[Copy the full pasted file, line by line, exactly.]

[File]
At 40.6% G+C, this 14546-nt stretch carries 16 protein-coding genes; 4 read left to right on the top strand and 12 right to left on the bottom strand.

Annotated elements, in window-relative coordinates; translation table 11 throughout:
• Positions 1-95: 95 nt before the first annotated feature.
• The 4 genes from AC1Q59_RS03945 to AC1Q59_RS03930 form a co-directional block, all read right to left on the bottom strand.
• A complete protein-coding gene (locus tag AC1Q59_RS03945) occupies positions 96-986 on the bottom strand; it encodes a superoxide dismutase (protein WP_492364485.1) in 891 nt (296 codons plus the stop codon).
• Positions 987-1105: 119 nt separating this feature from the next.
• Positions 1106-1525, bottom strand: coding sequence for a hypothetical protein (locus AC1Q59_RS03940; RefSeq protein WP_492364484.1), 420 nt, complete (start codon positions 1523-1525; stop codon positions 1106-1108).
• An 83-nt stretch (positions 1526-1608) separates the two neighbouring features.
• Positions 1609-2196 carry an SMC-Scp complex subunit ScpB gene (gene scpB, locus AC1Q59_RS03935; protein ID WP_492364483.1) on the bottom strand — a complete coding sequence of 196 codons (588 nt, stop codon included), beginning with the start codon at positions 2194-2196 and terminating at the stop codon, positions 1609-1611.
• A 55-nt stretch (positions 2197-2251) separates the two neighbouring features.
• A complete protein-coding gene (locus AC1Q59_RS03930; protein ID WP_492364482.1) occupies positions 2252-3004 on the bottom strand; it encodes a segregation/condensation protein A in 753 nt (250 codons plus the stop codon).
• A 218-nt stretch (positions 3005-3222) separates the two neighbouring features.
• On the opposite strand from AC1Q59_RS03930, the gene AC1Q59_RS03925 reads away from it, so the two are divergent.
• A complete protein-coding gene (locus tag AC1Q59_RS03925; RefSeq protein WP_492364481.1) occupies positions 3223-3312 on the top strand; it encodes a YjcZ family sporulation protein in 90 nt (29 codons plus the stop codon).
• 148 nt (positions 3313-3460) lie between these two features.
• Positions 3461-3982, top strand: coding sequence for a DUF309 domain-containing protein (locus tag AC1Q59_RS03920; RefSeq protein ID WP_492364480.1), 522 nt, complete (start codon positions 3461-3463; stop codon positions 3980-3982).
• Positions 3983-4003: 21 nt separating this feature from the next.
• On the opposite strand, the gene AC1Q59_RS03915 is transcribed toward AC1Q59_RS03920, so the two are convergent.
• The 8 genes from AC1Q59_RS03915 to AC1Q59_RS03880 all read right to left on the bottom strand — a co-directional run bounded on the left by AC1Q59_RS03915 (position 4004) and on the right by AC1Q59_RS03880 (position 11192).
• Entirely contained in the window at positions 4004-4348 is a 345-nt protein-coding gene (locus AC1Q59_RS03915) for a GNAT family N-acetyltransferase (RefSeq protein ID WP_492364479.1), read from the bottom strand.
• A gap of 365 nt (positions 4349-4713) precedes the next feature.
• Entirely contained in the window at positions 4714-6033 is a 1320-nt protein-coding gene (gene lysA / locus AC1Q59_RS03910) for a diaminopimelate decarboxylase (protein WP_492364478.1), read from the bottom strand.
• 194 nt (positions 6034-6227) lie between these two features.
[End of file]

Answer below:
At 40.6% G+C, this 14546-nt stretch carries 16 protein-coding genes; 4 read left to right on the top strand and 12 right to left on the bottom strand.

Annotated elements, in window-relative coordinates; translation table 11 throughout:
• Positions 1-95: 95 nt before the first annotated feature.
• The 4 genes from AC1Q59_RS03945 to AC1Q59_RS03930 form a co-directional block, all read right to left on the bottom strand.
• A complete protein-coding gene (locus tag AC1Q59_RS03945) occupies positions 96-986 on the bottom strand; it encodes a superoxide dismutase (protein WP_492364485.1) in 891 nt (296 codons plus the stop codon).
• Positions 987-1105: 119 nt separating this feature from the next.
• Positions 1106-1525, bottom strand: coding sequence for a hypothetical protein (locus AC1Q59_RS03940; RefSeq protein WP_492364484.1), 420 nt, complete (start codon positions 1523-1525; stop codon positions 1106-1108).
• An 83-nt stretch (positions 1526-1608) separates the two neighbouring features.
• Positions 1609-2196 carry an SMC-Scp complex subunit ScpB gene (gene scpB, locus AC1Q59_RS03935; protein ID WP_492364483.1) on the bottom strand — a complete coding sequence of 196 codons (588 nt, stop codon included), beginning with the start codon at positions 2194-2196 and terminating at the stop codon, positions 1609-1611.
• A 55-nt stretch (positions 2197-2251) separates the two neighbouring features.
• A complete protein-coding gene (locus AC1Q59_RS03930; protein ID WP_492364482.1) occupies positions 2252-3004 on the bottom strand; it encodes a segregation/condensation protein A in 753 nt (250 codons plus the stop codon).
• A 218-nt stretch (positions 3005-3222) separates the two neighbouring features.
• On the opposite strand from AC1Q59_RS03930, the gene AC1Q59_RS03925 reads away from it, so the two are divergent.
• A complete protein-coding gene (locus tag AC1Q59_RS03925; RefSeq protein WP_492364481.1) occupies positions 3223-3312 on the top strand; it encodes a YjcZ family sporulation protein in 90 nt (29 codons plus the stop codon).
• 148 nt (positions 3313-3460) lie between these two features.
• Positions 3461-3982, top strand: coding sequence for a DUF309 domain-containing protein (locus tag AC1Q59_RS03920; RefSeq protein ID WP_492364480.1), 522 nt, complete (start codon positions 3461-3463; stop codon positions 3980-3982).
• Positions 3983-4003: 21 nt separating this feature from the next.
• On the opposite strand, the gene AC1Q59_RS03915 is transcribed toward AC1Q59_RS03920, so the two are convergent.
• The 8 genes from AC1Q59_RS03915 to AC1Q59_RS03880 all read right to left on the bottom strand — a co-directional run bounded on the left by AC1Q59_RS03915 (position 4004) and on the right by AC1Q59_RS03880 (position 11192).
• Entirely contained in the window at positions 4004-4348 is a 345-nt protein-coding gene (locus AC1Q59_RS03915) for a GNAT family N-acetyltransferase (RefSeq protein ID WP_492364479.1), read from the bottom strand.
• A gap of 365 nt (positions 4349-4713) precedes the next feature.
• Entirely contained in the window at positions 4714-6033 is a 1320-nt protein-coding gene (gene lysA / locus AC1Q59_RS03910) for a diaminopimelate decarboxylase (protein WP_492364478.1), read from the bottom strand.
• 194 nt (positions 6034-6227) lie between these two features.